By Andrew Raynus — News Editor
Political unrest in Israel has been growing in response to Benjamin Netanyahu’s proposed reforms on the judicial branch and international tensions.
Netanyahu began his sixth term as Israeli prime minister in December 2022 replacing centrist Yair Lapid. He regained this post by forging a coalition between his own right-wing party, Likud, and other far-right and ultra-religious parties that had been on the fringes of Israeli politics. Netanyahu and his government have been promoting several bills in Israel’s Knesset (parliament) since January that would shift the powers between the different branches of government. The result would be almost unlimited power to Israel’s ruling coalition in the executive branch and a cut to the judicial branch’s power.
Israel’s defense minister, Yoav Galant, was informally dismissed from his post for calling on the government to halt this legislation, which prompted Israelis from all walks of life to protest across the country. Workers have also been striking, affecting Israel’s production. These people see these laws as threats to their nation’s democratic system.
The recent attacks between Israel and its neighbors, which have occurred because of Israel’s presence in the Palestinian Territories as well as the reforms, have angered Israelis into further demonstrations in opposition. Since the protests began, the Israeli police raided and attacked civilians at the al-Aqsa mosque in Palestine during the holy month of Ramadan. There have also been ramped up terror attacks in Israel, such as a shooting that killed three Israelis and a car-ramming.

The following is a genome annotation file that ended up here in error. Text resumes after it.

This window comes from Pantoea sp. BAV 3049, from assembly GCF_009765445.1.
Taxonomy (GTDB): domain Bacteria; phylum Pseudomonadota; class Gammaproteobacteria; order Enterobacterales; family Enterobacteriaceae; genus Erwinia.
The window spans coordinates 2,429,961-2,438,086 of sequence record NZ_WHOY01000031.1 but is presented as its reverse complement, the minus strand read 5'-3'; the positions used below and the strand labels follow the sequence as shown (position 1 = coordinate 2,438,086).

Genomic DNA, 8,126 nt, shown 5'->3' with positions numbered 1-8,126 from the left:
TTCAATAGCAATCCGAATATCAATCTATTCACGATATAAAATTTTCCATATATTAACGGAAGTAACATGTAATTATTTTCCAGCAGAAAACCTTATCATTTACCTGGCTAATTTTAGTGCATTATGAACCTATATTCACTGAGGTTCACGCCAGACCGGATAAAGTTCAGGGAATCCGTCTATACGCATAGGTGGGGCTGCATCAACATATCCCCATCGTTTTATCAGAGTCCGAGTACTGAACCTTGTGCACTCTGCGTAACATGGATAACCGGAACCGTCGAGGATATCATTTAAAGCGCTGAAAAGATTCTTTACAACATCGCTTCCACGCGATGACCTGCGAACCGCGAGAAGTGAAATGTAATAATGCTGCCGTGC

Netanyahu mobilized police reserves and issued a plea to the protestors to stop for security purposes, which they ignored. “Security is one thing but reform is another. We’re still going to come here and say loud and clear that we will not let this reform pass,” said Israeli student Amitay Ginsberg.
Netanyahu has agreed to negotiations since the protests began, but many are skeptical of his true intentions. “We don’t believe anything that comes out of Bibi’s [Netanyahu’s] mouth. We believe it’s just a political stunt aimed at stopping the protest,” said protestor Emmanuel Keller in Jerusalem, Israel’s capital.
Others say that the reforms are to put checks on the overly powerful Supreme Court and that the government is open to constructive dialogue to ensure a positive outcome for all sides. “This is the right time for frank, serious, and responsible discussion that will lead urgently to calming spirits and lowering the flames,” said Israeli president Isaac Herzog.
Defense Minister Galant has since been reinstated by Netanyahu because of the effects of the protests. “I decided to put the differences we had behind us. Galant remains in his position and we will continue to work together for the security of the citizens of Israel,” said Netanyahu in a statement on April 10.
The passing of this legislation could have deeper implications for Israel in all spheres of life as Netanyahu’s political base will likely lead him to pass new conservative and nationalistic laws. “We can expect that after this reform is passed, Arabs will be discriminated against, there will be a separation between men and women, there will be laws and maybe verdicts in the Supreme Court that will take away rights of the LGBTQ community. Material democracy will be harmed,” said Amir Fuchs, a senior researcher at the Israel Democracy Institute.